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Lithium in drinking water

  • Mark A. Huthwaite (a1) and James Stanley (a2)
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References

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1 Ohgami, H, Terao, T, Shiotsuki, I, Ishii, N, Iwata, N. Lithium levels in drinking water and risk of suicide. Br J Psychiatry 2009; 194: 464–5.
2 Chandra, PS, Babu, GN. Lithium in drinking water and food, and risk of suicide. Br J Psychiatry 2009; 195: 271.
3 Young, AH. Invited commentary on … Lithium levels in drinking water and risk of suicide. Br J Psychiatry 2009; 194: 466.
4 Desai, G, Chaturvedi, SK. Lithium in drinking water and food, and risk of suicide. Br J Psychiatry 2009; 195: 271.

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Lithium in drinking water

  • Mark A. Huthwaite (a1) and James Stanley (a2)
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eLetters

Chemical Thinking

Temi Metseagharun, Locum Staff Grade Psychiatrist
26 February 2010

The possibility of Lithium in drinking water reducing suicide rates is the best example of chemical thinking that I have read about in a long time! The link between serotonin and happiness is the most popular form ofchemical thinking in circulation.I note Allan Young’s statement that “It would be most unfortunate if thesefindings became little more than a factual curiosity, of the sort that bright students sometimes use to highlight the limitations of a professor’s wisdom,” but it is incredible to see how psychologically implausible conjectures find their way into mainstream thinking. Chemicals indisputably modulate the expression of emotions, but to directly link any specific chemical or its lack to a specific emotional state (it is important to note that specificity is the main issue) such assadness is a well-established fallacy of chemical thinking. The vague impression that Lithium reduces suicide rates (without any knowledge of the effect size compared to the obvious number 1, if not the only cause oftrue suicides in the general population – social problems) appears to haveled to a schizophrenic jumping-to-conclusion (JTC) link between Lithium and reduced suicide rate. Let us assume that Lithium indeed reduces suicide in the general population. What could possibly be the fathomable biological and psychological mechanism? As with SSRIs, other antidepressants and Lithium affecting mood, biological plausibility has noissue, but it is simply psychologically implausible to make the direct leap from sub-therapeutic amounts of lithium in the blood to better moods and then on to reduced suicide irrespective of whether or not (for example) a relationship break-up preceded the suicide. Any research with this kind of conjecture will be a waste of resources.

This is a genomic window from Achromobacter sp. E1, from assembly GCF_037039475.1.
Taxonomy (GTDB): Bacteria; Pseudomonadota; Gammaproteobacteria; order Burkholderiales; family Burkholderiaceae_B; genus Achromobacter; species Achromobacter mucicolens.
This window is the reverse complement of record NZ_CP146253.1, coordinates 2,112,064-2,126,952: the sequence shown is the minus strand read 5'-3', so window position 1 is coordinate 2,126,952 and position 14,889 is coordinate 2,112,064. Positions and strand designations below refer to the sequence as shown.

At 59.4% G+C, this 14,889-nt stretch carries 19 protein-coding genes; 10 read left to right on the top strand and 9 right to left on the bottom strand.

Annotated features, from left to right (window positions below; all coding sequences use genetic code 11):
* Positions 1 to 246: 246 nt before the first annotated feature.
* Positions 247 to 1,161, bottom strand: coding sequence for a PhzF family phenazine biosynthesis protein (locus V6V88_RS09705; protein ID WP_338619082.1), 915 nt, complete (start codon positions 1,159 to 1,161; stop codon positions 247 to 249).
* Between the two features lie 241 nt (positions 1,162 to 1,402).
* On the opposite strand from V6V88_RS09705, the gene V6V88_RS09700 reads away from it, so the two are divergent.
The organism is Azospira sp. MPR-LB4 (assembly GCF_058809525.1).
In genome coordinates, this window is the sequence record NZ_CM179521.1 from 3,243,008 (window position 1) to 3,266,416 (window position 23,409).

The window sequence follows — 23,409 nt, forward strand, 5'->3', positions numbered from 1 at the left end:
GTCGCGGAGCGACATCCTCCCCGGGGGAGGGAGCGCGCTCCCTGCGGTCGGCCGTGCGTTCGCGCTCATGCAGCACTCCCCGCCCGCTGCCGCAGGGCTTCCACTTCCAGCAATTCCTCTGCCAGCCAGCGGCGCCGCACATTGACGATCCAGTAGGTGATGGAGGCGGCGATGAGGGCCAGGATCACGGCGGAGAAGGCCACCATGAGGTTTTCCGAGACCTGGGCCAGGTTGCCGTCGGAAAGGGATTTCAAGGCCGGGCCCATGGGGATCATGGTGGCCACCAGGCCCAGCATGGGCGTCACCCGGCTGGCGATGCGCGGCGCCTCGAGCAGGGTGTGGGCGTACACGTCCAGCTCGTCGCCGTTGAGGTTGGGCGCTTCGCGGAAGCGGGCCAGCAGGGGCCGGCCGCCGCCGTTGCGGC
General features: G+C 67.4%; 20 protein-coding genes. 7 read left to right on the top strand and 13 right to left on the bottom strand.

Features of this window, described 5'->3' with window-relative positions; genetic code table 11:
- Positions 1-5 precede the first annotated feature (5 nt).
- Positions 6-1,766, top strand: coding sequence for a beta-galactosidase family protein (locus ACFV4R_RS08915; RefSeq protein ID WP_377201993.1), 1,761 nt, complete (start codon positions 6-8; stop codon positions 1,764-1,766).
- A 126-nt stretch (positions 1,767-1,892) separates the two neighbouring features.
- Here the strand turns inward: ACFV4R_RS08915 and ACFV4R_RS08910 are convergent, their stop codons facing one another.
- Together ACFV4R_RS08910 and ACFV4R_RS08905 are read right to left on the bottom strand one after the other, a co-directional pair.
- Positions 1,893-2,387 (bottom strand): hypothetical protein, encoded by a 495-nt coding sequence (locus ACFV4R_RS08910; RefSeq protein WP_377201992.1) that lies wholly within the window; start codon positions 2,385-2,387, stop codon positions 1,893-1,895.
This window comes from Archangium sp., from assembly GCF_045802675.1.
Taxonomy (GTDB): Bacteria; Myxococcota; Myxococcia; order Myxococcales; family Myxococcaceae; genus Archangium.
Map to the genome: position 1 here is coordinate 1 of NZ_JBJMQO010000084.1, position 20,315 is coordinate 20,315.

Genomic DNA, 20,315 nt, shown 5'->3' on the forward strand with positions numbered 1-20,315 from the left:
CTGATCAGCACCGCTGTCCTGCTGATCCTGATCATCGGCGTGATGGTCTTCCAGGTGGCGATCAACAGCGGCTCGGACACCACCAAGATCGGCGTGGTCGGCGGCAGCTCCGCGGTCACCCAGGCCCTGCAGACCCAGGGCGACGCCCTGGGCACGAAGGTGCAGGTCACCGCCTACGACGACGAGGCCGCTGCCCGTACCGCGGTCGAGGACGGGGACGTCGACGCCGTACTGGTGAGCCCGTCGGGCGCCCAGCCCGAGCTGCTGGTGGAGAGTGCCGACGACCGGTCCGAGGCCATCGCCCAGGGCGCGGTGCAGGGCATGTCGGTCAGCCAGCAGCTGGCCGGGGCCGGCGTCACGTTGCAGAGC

References1.Young A. Invited commentary on... Lithium levels in drinking water and risk of suicide The British Journal of Psychiatry (2009) 194: 466. doi: 10.1192/bjp.bp.108.0619862.Oghami et al. Lithium levels in drinking water and risk of suicide. TheBritish Journal of Psychiatry (2009) 194: 464-465. doi: 10.1192/bjp.bp.108.055798

Declaration of interests: None

Temi Metseagharun is a Locum Staff Grade Psychiatrist, Ten Acres Centre, Birmingham and Solihull Mental Health NHS Foundation Trust, Birmingham.
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Conflict of interest: None Declared

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